Last week, the Jacksons and I traveled to Limbe, our favorite beach retreat spot. We checked into the hotel we have stayed at before, which is more like a semicircle of round houses than a hotel. After checking into our room, asking one of the workers for towels, soap, a working air conditioner remote, and new light bulbs (after Karissa asked, “Um, is the light supposed to turn on?”), we settled in and talked about what a quality hotel it is. Carolin took a shower, and when I asked her how it was, she said, “Oh, perfect! There is hot water and good water pressure. You just have to hold the shower head, since the piece holding it to the wall is broken.” That’s when I took a mental step back and realized the oddity of our definition of quality, which includes beds, blankets, air conditioning (very rare here!), and hot water, but not the most basic commodities anyone would expect at a western hotel, including lights and shower fixtures.
But when our standards for comfort are basic, it’s easy to relax in what might be otherwise somewhat frustrating conditions. Limbe is incredible. It’s almost like having our own private beach. The hotel is in front of a rainforest at the bottom of Mt. Cameroon. Right across the street from the hotel is a large gazebo on a strip of grass, and there are steps from the grass right down to the black sands beach. Limbe is right next to Debundscha, the second rainiest place on earth, and we went in the middle of rainy season, so it was a little wet while we were there. The rain, and even getting stung one day by jellyfish, didn’t stop us from playing in the waves! But we spent quite a bit of time in the gazebo, talking, reading, eating grilled barracuda, and playing Monopoly Deal.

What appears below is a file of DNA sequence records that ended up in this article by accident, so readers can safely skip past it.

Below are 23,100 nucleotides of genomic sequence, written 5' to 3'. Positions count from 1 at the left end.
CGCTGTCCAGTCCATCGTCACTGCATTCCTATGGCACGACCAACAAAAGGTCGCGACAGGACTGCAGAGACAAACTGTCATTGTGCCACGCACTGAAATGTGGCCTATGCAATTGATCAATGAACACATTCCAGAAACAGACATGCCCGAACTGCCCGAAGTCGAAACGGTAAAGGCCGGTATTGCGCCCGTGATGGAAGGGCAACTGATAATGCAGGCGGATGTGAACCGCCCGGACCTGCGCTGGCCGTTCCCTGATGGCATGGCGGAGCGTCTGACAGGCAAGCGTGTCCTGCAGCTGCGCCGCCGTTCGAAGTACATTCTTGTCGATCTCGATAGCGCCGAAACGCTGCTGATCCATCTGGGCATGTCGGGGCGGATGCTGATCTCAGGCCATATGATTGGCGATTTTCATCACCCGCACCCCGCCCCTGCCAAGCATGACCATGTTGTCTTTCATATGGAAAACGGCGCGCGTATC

It was good to have so much time together, and it was clearly beneficial for the Jacksons to take a break from the emotional drains of their work in Bamenda and recuperate. Chris said one morning that he was feeling the most relaxed he has felt in a long time.
The trip back to Bamenda on Tuesday was anything but relaxing, with police checks once or twice every hour of the six-hour drive. The police seemed determined to find something wrong with us at each stop, whether it was fining us for not having traffic triangles or a working fire extinguisher, or questioning the expiration dates on our car or our visas. But at least the road was nice! There was only about an hour or two of pothole-riddled roads, rather than the 4-5 hours of broken roads on which we had previously needed to drive between Limbe and Bamenda.
Since getting back, I have been able to do a little more work for Chris with the children’s ministry curriculum development. I cleaned up the formatting of a few more lessons and printed most of them out for Chris’s supervisor to approve. I updated some of the signs used in their teacher training.
I also went through several boxes of children’s ministry resource books and organized them on shelves to make them more accessible for Chris and his ministry workers. I’m hoping to do a little more organizing while I’m here to make it easier for Chris to access what he needs as he works on the lessons and teacher training programs.
Praise God for our relaxation in Limbe, and for the progress of the children’s ministry curriculum. Please pray that the peace and rest we had in Limbe would sustain the Jacksons for the work ahead, particularly for Chris, who was especially drained by the drive back. Please pray for peace in Cameroon this weekend and the coming week, as there are plans for a taxi strike, which would make any traveling unsafe and might necessitate a change in my flight home. Please pray for continued building of peaceful relationships between those of us in the house as well as with the Fulani we are planning to visit this weekend for Sala, the end-of-Ramadan feast.
Thank you for your prayers and support! God is sovereign and provides for ALL our needs!